This is a figurine made to commemorate a chief who died. These kinds of figures normally sit next to the current chief to convey a sense of tribe history(www.brooklynmuseum.org).
This figure is supposedly filled with substances that protect against disease and other forces. This one has a feather head dress that is supposed to have more powers(www.brooklynmuseum.org).
This is another figure that protects against disease and other forces. This one does not have a head dress(www.brooklymuseum.org).
This post would have probably held up the house of an important person. This post is made up of people who held up the power of this person(www.brooklynmuseum.org).
"Iginga" is a term used for human. This figure was conditioned to give it a shiny appearance(www.brooklynmuseum.org).
The bowls used by the Yorubas were usually used to bear gifts of welcome to visitors. The kneeling is a sign of respect(www.randafricanart.com).
The Tsogho create bundles and decorate them with figures. These bundles hold remains of ancestors and other powerful substances (www.brooklynmuseum.org).
The Yoruba carve paired figures as memorials to twins. In their culture, twins are considered powerful beings(www.brooklynmuseum.org).
This figure most likely had a male figure accompanying it. A Gheonga represents an ancestor (www.brooklynmuseum.org).
Highlighted by its outsized hands, this figure exudes a quiet, yet potentially agressive stance.Its gaping mouth and raised lumps as eyes, creating an extremely abstract face (www.brooklynmuseum.org).
This headdress is known as "zirigen-wunde" or which means "the new bride". This celebrates the role of Baga women in human and agricultural fertility (www.brooklynmuseum.org).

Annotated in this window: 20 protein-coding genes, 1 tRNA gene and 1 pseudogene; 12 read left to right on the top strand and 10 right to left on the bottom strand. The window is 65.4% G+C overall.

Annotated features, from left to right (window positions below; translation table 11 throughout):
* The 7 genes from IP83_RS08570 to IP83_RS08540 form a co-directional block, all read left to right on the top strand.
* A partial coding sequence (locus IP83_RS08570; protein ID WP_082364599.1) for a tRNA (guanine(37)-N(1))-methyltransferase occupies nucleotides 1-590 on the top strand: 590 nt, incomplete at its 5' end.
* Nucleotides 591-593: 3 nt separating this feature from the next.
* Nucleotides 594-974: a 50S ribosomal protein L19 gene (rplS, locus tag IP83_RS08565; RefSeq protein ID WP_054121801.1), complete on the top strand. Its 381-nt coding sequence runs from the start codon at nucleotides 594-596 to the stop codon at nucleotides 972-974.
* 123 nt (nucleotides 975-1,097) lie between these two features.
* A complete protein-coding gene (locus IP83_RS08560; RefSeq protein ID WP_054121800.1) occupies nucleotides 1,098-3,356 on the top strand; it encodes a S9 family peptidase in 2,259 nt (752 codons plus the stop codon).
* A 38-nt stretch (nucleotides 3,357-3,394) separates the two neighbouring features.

Women and girls carry these figures to ensure their beauty and the health of their children. The flat disc heads and outstretched arms with a smooth black surface is considered ideal beauty(www.pinterest.com).
This figure of a mother nursing her child was probably used to aid fertility. The mirrors in the child and mother were supposed to hold protective medicines (www.brooklynmuseum.org).
This piece is not meant to ensure fertility. This piece conveys the high status of the female (www.google.com/culturalinstitute).
This figure is also a container for holding tobacco. It depicts a chief (www.brooklynmuseum.org).
This is another figure used for holding snuff. This figure, however, depicts a woman sitting on a European-style chair (www.brooklynmuseum.org).
This is a ritual figure of the Baule People. The scepter that the figure is holding exemplifies his power.
The eyes on the piece are made of mirror. The rings coming off of the red cloth give it a bird-like appearance, and the mouth ejects 2 duiker horns, giving the appearance of tusks (www.brooklynmuseum.org).
The Biajo people believe that the soul lives on after death, but only if the family remembered them. Families have these in their homes and present sacrifices to them (www.brooklynmuseum.org).
This is a figure of a male ancestor. It was probably attached to a skull basket (www.brooklynmuseum.org).
This figure may have symbolized a guardian of an important Chokwe diviner. The horn she is carrying would have normally held potent substances (www.brooklynmuseum.org).
Musician playing a koro. The koro is a rectangular shaped instrument (www.brooklynmuseum.org).
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